Extremists were given license in Europe, their stay often subsidized by European taxpayers, that would have gotten them the death sentence back home.[9] Macron is wrong to think that somehow the Arab Spring is responsible for a recent "regression" to obscurantist religion. For decades, Saudi Arabia was the great patron of Islamist activism in Europe.[10] And today, as Saudi Arabia ceases past behavior and seeks to reform, that radical space has been newly filled with great purpose by Turkey and its Muslim Brotherhood allies.

Westerners defame Muslims when they cavalierly assume some kind of ingrained extremism. Much of this extremist worldview put into action was not an organic, natural occurrence but rather patiently fabricated over time by regimes, political movements, terrorists, teachers, propagandists, and publishers.[11] It took time, networks, and money to make it grow. It is not surprising that much of the outrage in the Muslim world against France and Macron himself over Islam in recent weeks was an orchestrated campaign. And Turkey, Qatar, and Iran all deliberately played as an impactful role as that of equally outraged jihadi groups like ISIS and Al-Qaeda.[12] The goal is always the same, to lead the masses in a certain direction and to implant a radical worldview to the point when it becomes embedded in the mainstream.[13]

Immigrants from any background or religion face obstacles in new countries and societies. That is true from Miami to Marseilles. Some of the obstacles for Muslims integrating into their new societies are not only the different reality of a new homeland, but the siren song coming from countries of origin, made easier in our interconnected world when xenophobic and bigoted content in your native Arabic or Turkish is easily available online.[14]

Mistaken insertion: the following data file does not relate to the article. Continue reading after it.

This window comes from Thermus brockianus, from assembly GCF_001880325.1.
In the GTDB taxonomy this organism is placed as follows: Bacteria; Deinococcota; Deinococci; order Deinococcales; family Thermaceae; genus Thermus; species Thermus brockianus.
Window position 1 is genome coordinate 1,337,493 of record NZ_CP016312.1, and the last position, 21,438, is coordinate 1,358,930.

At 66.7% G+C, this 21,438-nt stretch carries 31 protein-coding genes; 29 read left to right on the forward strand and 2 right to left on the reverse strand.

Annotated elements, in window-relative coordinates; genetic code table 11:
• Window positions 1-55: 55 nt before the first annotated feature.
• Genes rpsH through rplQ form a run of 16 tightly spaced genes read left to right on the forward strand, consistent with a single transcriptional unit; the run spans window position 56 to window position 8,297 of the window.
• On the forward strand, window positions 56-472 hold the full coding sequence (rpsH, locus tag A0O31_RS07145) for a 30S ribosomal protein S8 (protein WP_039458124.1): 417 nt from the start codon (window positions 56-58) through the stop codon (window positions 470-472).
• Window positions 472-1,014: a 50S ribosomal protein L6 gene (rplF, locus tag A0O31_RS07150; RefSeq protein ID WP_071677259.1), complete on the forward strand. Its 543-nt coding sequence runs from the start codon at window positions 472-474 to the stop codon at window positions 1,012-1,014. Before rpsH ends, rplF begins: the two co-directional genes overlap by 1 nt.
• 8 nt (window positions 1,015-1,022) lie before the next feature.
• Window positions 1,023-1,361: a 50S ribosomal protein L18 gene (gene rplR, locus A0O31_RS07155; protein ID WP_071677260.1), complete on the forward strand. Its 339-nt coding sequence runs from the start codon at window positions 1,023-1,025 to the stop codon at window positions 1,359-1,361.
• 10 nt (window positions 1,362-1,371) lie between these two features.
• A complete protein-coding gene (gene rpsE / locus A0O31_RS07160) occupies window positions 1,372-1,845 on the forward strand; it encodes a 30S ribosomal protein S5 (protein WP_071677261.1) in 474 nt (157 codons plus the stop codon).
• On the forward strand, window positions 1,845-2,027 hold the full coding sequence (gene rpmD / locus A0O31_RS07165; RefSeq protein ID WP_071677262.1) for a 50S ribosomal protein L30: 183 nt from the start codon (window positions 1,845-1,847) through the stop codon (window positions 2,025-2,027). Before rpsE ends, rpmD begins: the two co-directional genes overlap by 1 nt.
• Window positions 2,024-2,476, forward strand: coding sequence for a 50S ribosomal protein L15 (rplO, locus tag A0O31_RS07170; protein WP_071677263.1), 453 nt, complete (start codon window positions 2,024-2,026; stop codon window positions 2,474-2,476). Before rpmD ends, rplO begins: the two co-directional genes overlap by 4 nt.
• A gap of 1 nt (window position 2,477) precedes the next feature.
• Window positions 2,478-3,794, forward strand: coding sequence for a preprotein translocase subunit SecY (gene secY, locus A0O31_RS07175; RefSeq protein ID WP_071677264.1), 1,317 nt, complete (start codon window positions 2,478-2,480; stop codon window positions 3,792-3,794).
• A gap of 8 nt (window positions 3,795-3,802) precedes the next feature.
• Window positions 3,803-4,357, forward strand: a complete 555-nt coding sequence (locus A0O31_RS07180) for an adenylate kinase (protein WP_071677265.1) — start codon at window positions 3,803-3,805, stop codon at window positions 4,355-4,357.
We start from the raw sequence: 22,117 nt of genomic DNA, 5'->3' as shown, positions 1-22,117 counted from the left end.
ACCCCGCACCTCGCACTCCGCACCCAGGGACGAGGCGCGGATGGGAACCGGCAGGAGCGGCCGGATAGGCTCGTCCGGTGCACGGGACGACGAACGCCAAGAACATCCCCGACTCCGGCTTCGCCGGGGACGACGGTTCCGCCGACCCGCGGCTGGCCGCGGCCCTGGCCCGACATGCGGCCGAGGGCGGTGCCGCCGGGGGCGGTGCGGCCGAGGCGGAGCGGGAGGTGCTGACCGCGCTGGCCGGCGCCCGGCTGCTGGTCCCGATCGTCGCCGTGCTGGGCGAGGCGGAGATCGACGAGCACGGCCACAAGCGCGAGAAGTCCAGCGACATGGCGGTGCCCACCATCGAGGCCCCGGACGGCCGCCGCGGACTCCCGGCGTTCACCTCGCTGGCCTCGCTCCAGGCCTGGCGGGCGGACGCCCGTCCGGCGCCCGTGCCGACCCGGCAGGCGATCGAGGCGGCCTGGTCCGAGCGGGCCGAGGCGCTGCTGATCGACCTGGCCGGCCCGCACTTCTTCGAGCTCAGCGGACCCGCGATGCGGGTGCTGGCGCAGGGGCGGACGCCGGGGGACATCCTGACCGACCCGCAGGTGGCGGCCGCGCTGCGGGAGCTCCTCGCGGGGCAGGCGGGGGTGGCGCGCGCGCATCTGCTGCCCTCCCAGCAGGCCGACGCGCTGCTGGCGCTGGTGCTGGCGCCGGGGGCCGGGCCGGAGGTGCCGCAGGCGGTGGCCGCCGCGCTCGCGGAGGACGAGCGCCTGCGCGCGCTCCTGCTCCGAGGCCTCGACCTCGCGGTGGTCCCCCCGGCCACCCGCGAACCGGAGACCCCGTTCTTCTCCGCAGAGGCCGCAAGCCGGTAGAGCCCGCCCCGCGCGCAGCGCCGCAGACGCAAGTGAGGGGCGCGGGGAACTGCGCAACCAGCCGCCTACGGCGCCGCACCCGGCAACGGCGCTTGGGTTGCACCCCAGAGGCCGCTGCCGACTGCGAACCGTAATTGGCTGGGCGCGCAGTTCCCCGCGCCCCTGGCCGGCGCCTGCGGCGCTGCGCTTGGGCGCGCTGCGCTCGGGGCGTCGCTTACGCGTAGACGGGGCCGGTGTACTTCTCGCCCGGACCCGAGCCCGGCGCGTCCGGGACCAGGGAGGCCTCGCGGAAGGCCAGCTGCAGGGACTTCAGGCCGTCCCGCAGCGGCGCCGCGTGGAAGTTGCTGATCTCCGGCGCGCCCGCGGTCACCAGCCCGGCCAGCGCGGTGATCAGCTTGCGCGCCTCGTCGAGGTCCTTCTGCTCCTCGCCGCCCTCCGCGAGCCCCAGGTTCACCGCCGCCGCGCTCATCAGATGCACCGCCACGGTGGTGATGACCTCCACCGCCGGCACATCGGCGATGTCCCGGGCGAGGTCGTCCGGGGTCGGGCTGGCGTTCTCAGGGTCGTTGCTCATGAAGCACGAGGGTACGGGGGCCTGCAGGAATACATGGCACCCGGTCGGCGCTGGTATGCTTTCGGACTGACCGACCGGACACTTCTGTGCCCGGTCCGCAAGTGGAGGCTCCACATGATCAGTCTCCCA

Europeans assumed, with good will and intentions, that immigrants and their offspring would be "Europeanized" and that was true in many cases. But a hard core remained or was created, nurtured by radical voices given free rein by liberal, tolerant societies. The evident superiority of the welcoming society was complacently assumed to be self-evident. Europe disarmed itself, literally and figuratively, before hostile forces.

While I have my disagreements with Macron and French policymakers, I wish them well against their opponents. There are some solid practical steps being discussed and a broader, more ambitious framework. The Europeans, and perhaps the Americans too under a new Administration, want to hold the line and promote values at home and abroad while eschewing two of the most powerful mobilizing forces on the planet: nationalism and religious fervor. Will his unprecedented approach actually work? Their adversaries – Islamist regimes and jihadis, Turkey (both Islamist and nationalist),[15] China (nationalist and ideological), Iran, Russia – are following a much more well-worn and tried path that has often proven successful.

*Alberto M. Fernandez is Vice President of MEMRI.


[1], November 15, 2020.

[2], May 7, 2017.

[3], September 14, 2020.

[4], November 16, 2020.

[5], July 20, 2018.

[6], June 18, 2016.

[7], March 22, 2017.

[8], accessed November 17, 2020.

[9], July 7, 2015.

[10], December 30, 2003.

[11], August 2017.

[13], November 16, 2020.

[15], November 13, 2020.